There is currently a great deal of interest in examining the possibility that diet may play a role in minimizing mitochondrial damage. Studies indicate that supplementing the diet with antioxidants can protect against the age-related decline in mitochondrial function. A team of researchers at the University of Valencia, Spain, recently found that sulfur-containing antioxidants in the diet, as well as common dietary antioxidants like vitamins C and E, reduced damage to mouse mitochondrial DNA and helped preserve the naturally occurring, sulfur-containing mitochondrial antioxidant glutathione.
Scientists have noted that animals fed diets in which calories have been cut by as much as 40% live longer, so long as vital nutrients are supplied in adequate amounts. The goal in these experiments is to achieve “undernutrition without malnutrition.”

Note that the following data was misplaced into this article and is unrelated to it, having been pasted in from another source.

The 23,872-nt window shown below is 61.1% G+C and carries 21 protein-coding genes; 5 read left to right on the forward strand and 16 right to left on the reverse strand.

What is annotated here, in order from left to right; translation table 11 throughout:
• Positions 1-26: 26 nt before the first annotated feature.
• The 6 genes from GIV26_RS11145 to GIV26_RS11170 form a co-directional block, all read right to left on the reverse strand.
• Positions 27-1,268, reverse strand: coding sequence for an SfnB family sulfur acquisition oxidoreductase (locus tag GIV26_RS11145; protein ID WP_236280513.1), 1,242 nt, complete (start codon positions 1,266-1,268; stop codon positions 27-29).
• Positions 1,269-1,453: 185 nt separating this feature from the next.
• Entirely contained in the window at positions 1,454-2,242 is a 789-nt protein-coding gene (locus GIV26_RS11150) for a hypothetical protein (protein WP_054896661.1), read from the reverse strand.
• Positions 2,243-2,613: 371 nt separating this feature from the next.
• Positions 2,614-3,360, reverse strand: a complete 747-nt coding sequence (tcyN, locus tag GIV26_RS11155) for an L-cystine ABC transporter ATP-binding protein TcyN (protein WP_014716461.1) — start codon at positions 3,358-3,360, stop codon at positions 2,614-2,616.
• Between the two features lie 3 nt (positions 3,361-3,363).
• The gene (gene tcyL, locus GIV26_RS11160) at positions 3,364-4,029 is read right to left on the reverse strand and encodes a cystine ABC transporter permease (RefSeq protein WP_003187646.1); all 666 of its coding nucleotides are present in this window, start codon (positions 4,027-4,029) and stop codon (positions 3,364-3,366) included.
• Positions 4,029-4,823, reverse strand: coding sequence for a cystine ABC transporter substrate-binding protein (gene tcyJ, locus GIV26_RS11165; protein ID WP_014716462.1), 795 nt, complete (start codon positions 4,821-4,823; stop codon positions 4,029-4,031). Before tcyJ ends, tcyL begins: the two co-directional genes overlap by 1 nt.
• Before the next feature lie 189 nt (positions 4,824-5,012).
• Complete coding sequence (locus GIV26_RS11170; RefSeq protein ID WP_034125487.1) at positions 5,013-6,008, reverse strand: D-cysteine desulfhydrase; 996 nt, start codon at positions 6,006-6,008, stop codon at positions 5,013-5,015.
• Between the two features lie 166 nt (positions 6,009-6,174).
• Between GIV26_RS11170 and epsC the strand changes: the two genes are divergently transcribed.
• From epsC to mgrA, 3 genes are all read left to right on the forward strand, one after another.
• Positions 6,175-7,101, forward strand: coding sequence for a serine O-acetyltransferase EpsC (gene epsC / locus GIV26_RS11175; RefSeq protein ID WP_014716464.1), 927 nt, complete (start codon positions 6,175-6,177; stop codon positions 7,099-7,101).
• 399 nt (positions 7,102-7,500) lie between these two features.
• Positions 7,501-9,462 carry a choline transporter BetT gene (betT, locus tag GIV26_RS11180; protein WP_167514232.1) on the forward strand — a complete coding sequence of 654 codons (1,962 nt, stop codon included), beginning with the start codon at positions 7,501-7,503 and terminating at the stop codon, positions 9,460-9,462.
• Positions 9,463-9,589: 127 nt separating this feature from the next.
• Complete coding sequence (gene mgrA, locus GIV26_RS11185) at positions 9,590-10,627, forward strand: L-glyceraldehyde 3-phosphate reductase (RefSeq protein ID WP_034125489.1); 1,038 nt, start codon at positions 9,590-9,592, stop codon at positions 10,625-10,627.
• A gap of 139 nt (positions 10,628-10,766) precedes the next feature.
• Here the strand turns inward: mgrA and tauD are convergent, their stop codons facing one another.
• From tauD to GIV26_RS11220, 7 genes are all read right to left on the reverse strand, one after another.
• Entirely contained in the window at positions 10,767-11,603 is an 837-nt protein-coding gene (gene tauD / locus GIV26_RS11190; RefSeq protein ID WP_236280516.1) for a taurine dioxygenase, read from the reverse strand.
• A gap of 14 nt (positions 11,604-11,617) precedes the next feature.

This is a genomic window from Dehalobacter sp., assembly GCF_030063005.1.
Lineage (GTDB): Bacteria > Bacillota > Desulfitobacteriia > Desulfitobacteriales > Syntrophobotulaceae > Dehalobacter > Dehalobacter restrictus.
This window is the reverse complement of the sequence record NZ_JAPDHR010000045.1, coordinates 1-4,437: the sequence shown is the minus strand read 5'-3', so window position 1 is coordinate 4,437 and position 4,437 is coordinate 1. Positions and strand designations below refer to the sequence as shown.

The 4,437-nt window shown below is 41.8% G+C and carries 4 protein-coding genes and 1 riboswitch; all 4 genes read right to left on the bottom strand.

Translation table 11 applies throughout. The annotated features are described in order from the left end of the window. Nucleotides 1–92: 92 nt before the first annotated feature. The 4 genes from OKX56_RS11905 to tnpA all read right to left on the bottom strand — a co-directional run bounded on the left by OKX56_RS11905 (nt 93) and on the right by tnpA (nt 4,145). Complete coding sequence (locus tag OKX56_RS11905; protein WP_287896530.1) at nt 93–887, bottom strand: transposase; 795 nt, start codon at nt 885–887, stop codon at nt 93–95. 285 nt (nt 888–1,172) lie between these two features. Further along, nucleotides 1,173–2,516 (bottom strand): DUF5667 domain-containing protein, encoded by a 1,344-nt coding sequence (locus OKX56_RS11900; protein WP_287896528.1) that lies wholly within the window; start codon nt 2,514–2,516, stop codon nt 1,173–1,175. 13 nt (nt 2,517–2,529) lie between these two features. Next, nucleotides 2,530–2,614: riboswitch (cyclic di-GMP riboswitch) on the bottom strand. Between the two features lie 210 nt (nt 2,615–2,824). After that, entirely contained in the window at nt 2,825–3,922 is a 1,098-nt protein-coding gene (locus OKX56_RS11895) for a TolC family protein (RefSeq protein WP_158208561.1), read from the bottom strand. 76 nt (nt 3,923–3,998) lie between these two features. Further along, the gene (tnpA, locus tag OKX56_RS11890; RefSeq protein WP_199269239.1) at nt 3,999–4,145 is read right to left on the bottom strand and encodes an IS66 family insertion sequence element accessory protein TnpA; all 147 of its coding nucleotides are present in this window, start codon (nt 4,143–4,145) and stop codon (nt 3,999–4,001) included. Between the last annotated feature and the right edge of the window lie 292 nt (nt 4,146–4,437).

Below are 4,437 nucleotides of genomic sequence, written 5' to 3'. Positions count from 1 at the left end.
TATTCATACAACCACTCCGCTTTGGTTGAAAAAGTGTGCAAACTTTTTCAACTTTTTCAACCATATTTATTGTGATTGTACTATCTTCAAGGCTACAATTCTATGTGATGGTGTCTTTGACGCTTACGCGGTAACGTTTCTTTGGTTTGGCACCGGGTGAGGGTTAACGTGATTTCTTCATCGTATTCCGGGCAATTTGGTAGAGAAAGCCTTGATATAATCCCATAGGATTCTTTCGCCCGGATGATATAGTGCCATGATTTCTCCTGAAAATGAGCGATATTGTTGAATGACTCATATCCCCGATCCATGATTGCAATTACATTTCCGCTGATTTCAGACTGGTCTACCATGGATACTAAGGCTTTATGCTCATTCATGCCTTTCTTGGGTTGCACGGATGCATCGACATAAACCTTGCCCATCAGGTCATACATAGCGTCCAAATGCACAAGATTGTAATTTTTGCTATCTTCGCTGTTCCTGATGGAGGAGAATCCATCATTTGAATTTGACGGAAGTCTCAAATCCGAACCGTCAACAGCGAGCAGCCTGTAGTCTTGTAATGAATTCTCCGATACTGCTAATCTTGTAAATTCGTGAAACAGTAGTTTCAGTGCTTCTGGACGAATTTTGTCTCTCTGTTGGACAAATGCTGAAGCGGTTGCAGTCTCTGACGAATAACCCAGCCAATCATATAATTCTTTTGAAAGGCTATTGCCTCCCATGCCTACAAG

Why does caloric restriction prevent mitochondrial damage? Scientists are still debating the issue. Possibly mitochondrial oxygen use is minimized by a very-low-calorie diet. This means fewer damaging oxidants are produced.
In a recent article published in the American Journal of Physiology, researchers found even deeper effects of dietary control. Caloric restriction, it appears, changes the activity of genes. The mitochondria of liver cells taken from aging mice, they found, showed a marked stress response, and most age-related, stress-induced genetic alterations were either completely or partially prevented by caloric restriction.